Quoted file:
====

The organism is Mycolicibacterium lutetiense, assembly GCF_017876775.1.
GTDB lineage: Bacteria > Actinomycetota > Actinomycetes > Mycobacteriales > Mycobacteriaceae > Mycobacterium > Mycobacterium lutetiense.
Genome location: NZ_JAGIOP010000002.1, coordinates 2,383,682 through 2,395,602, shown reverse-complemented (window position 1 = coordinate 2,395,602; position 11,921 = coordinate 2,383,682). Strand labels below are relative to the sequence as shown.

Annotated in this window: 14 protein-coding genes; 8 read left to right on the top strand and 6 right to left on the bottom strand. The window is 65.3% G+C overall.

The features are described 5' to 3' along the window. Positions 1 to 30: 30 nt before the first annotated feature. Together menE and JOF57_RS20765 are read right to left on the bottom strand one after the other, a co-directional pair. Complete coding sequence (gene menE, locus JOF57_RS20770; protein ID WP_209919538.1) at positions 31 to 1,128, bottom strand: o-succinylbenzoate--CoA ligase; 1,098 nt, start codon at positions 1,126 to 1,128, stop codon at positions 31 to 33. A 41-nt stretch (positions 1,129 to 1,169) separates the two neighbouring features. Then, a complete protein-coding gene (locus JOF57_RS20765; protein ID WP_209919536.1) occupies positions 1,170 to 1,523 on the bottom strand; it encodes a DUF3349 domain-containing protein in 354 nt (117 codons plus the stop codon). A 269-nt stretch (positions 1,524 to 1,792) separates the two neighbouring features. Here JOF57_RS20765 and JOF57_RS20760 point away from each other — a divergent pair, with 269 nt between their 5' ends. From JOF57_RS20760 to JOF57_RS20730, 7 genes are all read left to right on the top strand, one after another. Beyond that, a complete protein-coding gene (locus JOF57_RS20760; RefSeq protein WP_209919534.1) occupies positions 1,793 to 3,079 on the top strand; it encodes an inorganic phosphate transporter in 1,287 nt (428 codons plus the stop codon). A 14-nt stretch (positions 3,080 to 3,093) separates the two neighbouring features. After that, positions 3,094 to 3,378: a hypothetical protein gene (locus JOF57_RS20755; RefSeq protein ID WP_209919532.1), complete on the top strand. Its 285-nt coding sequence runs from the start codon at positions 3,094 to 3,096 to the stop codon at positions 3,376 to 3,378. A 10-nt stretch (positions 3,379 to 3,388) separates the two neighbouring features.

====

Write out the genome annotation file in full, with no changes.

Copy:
The organism is Mycolicibacterium lutetiense, assembly GCF_017876775.1.
GTDB lineage: Bacteria > Actinomycetota > Actinomycetes > Mycobacteriales > Mycobacteriaceae > Mycobacterium > Mycobacterium lutetiense.
Genome location: NZ_JAGIOP010000002.1, coordinates 2,383,682 through 2,395,602, shown reverse-complemented (window position 1 = coordinate 2,395,602; position 11,921 = coordinate 2,383,682). Strand labels below are relative to the sequence as shown.

Annotated in this window: 14 protein-coding genes; 8 read left to right on the top strand and 6 right to left on the bottom strand. The window is 65.3% G+C overall.

The features are described 5' to 3' along the window. Positions 1 to 30: 30 nt before the first annotated feature. Together menE and JOF57_RS20765 are read right to left on the bottom strand one after the other, a co-directional pair. Complete coding sequence (gene menE, locus JOF57_RS20770; protein ID WP_209919538.1) at positions 31 to 1,128, bottom strand: o-succinylbenzoate--CoA ligase; 1,098 nt, start codon at positions 1,126 to 1,128, stop codon at positions 31 to 33. A 41-nt stretch (positions 1,129 to 1,169) separates the two neighbouring features. Then, a complete protein-coding gene (locus JOF57_RS20765; protein ID WP_209919536.1) occupies positions 1,170 to 1,523 on the bottom strand; it encodes a DUF3349 domain-containing protein in 354 nt (117 codons plus the stop codon). A 269-nt stretch (positions 1,524 to 1,792) separates the two neighbouring features. Here JOF57_RS20765 and JOF57_RS20760 point away from each other — a divergent pair, with 269 nt between their 5' ends. From JOF57_RS20760 to JOF57_RS20730, 7 genes are all read left to right on the top strand, one after another. Beyond that, a complete protein-coding gene (locus JOF57_RS20760; RefSeq protein WP_209919534.1) occupies positions 1,793 to 3,079 on the top strand; it encodes an inorganic phosphate transporter in 1,287 nt (428 codons plus the stop codon). A 14-nt stretch (positions 3,080 to 3,093) separates the two neighbouring features. After that, positions 3,094 to 3,378: a hypothetical protein gene (locus JOF57_RS20755; RefSeq protein ID WP_209919532.1), complete on the top strand. Its 285-nt coding sequence runs from the start codon at positions 3,094 to 3,096 to the stop codon at positions 3,376 to 3,378. A 10-nt stretch (positions 3,379 to 3,388) separates the two neighbouring features.